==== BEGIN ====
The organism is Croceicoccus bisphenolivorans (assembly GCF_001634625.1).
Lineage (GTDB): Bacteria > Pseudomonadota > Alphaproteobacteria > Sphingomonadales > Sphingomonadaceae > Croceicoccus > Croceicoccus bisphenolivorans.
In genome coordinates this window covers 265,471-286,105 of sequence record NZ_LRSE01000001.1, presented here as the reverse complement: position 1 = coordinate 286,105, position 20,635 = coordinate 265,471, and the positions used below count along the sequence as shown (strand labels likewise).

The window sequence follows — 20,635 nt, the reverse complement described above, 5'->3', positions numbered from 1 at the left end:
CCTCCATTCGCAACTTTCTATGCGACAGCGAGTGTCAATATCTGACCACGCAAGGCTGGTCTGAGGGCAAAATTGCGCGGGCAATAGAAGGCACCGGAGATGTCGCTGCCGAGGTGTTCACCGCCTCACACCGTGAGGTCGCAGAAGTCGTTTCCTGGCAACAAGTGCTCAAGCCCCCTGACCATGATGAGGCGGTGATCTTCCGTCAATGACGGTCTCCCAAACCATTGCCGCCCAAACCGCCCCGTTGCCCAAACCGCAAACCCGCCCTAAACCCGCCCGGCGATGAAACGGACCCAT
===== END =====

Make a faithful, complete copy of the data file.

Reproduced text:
The organism is Croceicoccus bisphenolivorans (assembly GCF_001634625.1).
Lineage (GTDB): Bacteria > Pseudomonadota > Alphaproteobacteria > Sphingomonadales > Sphingomonadaceae > Croceicoccus > Croceicoccus bisphenolivorans.
In genome coordinates this window covers 265,471-286,105 of sequence record NZ_LRSE01000001.1, presented here as the reverse complement: position 1 = coordinate 286,105, position 20,635 = coordinate 265,471, and the positions used below count along the sequence as shown (strand labels likewise).

The window sequence follows — 20,635 nt, the reverse complement described above, 5'->3', positions numbered from 1 at the left end:
CCTCCATTCGCAACTTTCTATGCGACAGCGAGTGTCAATATCTGACCACGCAAGGCTGGTCTGAGGGCAAAATTGCGCGGGCAATAGAAGGCACCGGAGATGTCGCTGCCGAGGTGTTCACCGCCTCACACCGTGAGGTCGCAGAAGTCGTTTCCTGGCAACAAGTGCTCAAGCCCCCTGACCATGATGAGGCGGTGATCTTCCGTCAATGACGGTCTCCCAAACCATTGCCGCCCAAACCGCCCCGTTGCCCAAACCGCAAACCCGCCCTAAACCCGCCCGGCGATGAAACGGACCCAT